Suitability of California bay laurel and other species as hosts for the non‐native redbay ambrosia beetle and granulate ambrosia beetle
The redbay ambrosia beetle Xyleborus glabratus Eichhoff is a non‐native vector of the pathogen that causes laurel wilt, a deadly disease of trees in the family Lauraceae in the
southeastern U.S.A. Concern exists that X. glabratus and its fungal symbiont could be transported to the western U.S.A. and cause damage to California bay laurel Umbellularia californica (Hook. & Arn.) Nutt. in California and Washington.
The present study evaluated in‐flight attraction, attack density and emergence of X. glabratus and another invasive ambrosia beetle Xylosandrus crassiusculus (Motschulsky) on cut bolts of California bay laurel and eight related tree species in an infested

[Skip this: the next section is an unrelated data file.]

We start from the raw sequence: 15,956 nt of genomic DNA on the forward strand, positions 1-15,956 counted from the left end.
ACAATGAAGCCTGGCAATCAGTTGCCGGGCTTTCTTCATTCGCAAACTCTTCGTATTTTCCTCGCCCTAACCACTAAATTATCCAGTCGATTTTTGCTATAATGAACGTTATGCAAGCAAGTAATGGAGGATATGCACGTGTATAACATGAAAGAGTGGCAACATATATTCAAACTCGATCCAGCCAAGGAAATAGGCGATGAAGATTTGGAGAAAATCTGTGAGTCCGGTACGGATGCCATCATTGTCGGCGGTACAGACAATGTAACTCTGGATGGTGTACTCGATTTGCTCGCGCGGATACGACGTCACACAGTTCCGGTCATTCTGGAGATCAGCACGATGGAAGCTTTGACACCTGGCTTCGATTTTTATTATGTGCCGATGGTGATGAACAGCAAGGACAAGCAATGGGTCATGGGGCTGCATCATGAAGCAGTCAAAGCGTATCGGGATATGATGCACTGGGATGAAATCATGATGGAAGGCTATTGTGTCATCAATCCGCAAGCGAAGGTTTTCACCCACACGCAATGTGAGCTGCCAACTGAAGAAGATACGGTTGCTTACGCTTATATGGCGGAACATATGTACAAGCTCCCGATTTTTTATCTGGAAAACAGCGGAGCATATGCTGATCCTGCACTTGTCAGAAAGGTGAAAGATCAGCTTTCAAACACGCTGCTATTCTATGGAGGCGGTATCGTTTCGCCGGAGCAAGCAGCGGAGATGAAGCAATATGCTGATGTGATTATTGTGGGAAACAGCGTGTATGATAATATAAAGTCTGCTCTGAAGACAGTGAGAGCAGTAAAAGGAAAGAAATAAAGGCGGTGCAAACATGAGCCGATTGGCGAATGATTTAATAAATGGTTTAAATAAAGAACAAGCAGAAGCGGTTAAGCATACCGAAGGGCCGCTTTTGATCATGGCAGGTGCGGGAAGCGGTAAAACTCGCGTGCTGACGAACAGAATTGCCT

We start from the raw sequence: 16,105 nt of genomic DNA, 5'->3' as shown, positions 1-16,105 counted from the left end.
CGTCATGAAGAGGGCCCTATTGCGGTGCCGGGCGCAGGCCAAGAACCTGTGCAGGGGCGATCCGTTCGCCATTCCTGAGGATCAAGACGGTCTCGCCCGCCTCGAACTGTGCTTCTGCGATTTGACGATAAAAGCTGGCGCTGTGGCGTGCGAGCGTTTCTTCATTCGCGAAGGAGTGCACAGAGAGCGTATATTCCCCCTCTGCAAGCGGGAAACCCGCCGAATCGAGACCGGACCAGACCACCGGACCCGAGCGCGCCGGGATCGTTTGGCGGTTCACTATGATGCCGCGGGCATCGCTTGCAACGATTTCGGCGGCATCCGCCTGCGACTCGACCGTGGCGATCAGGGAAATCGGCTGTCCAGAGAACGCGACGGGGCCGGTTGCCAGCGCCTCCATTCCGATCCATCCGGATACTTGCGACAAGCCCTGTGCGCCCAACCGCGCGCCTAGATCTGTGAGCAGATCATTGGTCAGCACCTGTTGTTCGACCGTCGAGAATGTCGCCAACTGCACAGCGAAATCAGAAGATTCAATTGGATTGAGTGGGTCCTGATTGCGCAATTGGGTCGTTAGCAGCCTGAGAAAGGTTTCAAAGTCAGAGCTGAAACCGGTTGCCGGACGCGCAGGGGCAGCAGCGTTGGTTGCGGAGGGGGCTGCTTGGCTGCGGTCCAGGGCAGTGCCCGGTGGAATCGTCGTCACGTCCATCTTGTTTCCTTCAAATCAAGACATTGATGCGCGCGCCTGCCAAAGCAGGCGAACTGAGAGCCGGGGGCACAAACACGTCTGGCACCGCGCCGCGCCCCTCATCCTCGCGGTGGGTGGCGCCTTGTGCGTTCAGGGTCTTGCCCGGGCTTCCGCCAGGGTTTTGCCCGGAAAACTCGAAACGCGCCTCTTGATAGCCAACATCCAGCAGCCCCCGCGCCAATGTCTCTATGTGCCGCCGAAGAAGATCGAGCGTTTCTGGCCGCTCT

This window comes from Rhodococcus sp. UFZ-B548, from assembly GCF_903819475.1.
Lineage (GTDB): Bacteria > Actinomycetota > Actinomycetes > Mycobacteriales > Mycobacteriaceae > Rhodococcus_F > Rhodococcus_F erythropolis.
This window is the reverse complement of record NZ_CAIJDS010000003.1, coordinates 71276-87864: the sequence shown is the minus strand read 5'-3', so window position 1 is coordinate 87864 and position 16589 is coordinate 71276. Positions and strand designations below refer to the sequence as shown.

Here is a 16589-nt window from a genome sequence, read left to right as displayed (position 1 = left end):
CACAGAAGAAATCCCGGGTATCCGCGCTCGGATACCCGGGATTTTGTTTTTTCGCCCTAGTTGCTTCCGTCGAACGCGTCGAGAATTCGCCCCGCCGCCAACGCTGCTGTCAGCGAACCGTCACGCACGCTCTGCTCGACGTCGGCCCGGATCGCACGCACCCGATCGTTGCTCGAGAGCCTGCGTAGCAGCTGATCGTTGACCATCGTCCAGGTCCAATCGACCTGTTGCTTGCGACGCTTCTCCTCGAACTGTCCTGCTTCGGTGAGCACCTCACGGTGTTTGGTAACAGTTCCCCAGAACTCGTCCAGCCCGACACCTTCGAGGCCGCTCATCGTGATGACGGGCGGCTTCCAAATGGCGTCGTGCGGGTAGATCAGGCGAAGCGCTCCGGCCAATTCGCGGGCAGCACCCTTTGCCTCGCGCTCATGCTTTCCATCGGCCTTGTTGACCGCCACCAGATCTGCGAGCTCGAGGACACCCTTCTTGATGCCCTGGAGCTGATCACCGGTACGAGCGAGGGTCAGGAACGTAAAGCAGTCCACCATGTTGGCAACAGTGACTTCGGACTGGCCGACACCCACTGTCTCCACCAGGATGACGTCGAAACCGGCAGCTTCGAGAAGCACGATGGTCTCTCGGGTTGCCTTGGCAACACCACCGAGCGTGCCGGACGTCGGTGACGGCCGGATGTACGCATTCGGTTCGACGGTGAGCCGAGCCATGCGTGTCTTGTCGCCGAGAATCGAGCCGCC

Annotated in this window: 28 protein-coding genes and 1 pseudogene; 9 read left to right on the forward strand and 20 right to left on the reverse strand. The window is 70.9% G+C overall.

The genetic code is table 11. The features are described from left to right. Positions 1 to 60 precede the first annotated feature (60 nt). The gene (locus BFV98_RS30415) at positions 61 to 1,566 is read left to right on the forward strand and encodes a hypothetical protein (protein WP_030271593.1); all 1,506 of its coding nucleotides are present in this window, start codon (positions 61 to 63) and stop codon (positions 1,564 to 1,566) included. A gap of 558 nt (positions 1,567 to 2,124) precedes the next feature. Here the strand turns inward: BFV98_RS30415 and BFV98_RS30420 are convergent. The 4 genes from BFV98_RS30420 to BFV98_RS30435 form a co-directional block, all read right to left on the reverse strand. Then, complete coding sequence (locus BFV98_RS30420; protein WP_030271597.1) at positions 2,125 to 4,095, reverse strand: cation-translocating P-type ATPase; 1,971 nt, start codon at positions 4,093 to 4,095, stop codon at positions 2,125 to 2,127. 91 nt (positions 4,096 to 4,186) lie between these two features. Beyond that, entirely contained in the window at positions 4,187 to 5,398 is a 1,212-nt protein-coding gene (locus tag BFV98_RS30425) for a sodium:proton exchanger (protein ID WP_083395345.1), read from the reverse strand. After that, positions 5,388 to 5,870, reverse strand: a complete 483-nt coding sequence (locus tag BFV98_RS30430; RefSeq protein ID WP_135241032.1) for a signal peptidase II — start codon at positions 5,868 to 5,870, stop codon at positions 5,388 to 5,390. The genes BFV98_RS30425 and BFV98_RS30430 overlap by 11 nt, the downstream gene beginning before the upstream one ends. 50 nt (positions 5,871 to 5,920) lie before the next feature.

forest in South Carolina. Xylosandrus crassiusculus is not a vector of the laurel wilt pathogen but is a pest of nursery and ornamental trees. Mean catch of X. glabratus on California bay laurel bolts was not significantly different from catches
on bolts of known X. glabratus hosts sassafras Sassafras albidum (Nutt.) Nees and swampbay Persea palustris (Raf.) Sarg. Mean attack density and adult emergence of both beetle species from California bay laurel was equal to or greater than all other tree species tested.
Both beetle species readily produced brood in California bay laurel bolts. The results obtained in the present study suggest that California bay laurel may be negatively impacted by both of these invasive ambrosia beetles if they become established in the tree's